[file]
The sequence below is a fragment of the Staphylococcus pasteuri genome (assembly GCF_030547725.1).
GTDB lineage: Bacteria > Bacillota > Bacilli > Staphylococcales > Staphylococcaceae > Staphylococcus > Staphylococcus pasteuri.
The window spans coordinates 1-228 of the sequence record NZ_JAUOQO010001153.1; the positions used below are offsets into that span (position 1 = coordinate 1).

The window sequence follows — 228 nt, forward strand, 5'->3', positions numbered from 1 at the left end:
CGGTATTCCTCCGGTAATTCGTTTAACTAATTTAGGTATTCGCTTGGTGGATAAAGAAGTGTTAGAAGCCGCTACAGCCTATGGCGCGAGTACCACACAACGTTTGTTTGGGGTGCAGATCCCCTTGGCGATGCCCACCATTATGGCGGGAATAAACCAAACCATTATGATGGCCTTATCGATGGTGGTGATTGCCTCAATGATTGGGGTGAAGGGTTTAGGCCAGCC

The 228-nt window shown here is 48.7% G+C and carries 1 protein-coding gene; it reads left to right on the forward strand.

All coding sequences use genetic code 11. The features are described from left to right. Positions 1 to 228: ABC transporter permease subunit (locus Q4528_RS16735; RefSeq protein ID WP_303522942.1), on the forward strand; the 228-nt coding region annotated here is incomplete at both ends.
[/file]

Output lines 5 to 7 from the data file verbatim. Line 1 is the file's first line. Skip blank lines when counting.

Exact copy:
CGGTATTCCTCCGGTAATTCGTTTAACTAATTTAGGTATTCGCTTGGTGGATAAAGAAGTGTTAGAAGCCGCTACAGCCTATGGCGCGAGTACCACACAACGTTTGTTTGGGGTGCAGATCCCCTTGGCGATGCCCACCATTATGGCGGGAATAAACCAAACCATTATGATGGCCTTATCGATGGTGGTGATTGCCTCAATGATTGGGGTGAAGGGTTTAGGCCAGCC

The 228-nt window shown here is 48.7% G+C and carries 1 protein-coding gene; it reads left to right on the forward strand.

All coding sequences use genetic code 11. The features are described from left to right. Positions 1 to 228: ABC transporter permease subunit (locus Q4528_RS16735; RefSeq protein ID WP_303522942.1), on the forward strand; the 228-nt coding region annotated here is incomplete at both ends.